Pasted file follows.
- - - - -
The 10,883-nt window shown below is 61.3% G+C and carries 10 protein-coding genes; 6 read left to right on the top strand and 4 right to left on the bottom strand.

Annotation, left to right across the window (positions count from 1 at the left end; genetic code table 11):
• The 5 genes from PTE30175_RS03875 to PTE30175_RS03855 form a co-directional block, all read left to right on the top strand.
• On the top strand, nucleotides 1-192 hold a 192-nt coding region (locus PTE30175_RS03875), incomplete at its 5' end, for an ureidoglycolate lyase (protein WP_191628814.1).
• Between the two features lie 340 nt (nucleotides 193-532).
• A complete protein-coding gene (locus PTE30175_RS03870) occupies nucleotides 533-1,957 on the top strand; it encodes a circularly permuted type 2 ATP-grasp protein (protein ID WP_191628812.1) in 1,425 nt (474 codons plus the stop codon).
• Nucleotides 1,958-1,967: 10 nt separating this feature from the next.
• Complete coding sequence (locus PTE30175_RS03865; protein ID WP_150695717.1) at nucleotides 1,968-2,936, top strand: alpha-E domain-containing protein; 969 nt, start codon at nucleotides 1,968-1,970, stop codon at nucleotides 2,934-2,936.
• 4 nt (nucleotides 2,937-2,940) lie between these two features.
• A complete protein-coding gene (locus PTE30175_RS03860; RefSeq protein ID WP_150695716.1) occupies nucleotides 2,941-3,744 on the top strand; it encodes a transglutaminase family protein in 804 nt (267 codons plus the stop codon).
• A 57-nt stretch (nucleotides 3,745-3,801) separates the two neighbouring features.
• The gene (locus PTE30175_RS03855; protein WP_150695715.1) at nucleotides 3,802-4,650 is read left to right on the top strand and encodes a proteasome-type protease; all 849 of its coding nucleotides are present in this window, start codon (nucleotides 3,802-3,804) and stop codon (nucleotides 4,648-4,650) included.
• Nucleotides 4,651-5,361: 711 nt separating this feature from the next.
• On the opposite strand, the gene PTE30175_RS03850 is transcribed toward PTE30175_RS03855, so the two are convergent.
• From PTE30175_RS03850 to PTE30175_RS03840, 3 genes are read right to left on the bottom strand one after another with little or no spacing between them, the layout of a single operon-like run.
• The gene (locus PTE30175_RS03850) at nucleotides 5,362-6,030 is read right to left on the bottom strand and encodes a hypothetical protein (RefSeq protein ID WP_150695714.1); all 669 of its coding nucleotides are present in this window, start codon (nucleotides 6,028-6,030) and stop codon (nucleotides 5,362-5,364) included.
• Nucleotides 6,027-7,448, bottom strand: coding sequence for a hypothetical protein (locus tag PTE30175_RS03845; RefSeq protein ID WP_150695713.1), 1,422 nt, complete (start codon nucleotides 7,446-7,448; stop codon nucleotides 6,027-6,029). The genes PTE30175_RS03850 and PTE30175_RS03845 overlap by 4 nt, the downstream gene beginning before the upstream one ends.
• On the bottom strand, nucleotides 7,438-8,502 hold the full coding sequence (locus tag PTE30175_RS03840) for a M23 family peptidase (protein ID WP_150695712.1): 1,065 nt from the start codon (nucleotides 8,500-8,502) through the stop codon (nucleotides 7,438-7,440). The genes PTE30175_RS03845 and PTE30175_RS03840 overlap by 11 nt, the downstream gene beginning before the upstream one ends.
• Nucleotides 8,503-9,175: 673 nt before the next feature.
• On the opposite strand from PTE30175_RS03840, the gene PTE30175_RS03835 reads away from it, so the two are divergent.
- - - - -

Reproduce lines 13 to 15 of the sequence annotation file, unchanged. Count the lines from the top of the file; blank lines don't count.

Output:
• Nucleotides 4,651-5,361: 711 nt separating this feature from the next.
• On the opposite strand, the gene PTE30175_RS03850 is transcribed toward PTE30175_RS03855, so the two are convergent.
• From PTE30175_RS03850 to PTE30175_RS03840, 3 genes are read right to left on the bottom strand one after another with little or no spacing between them, the layout of a single operon-like run.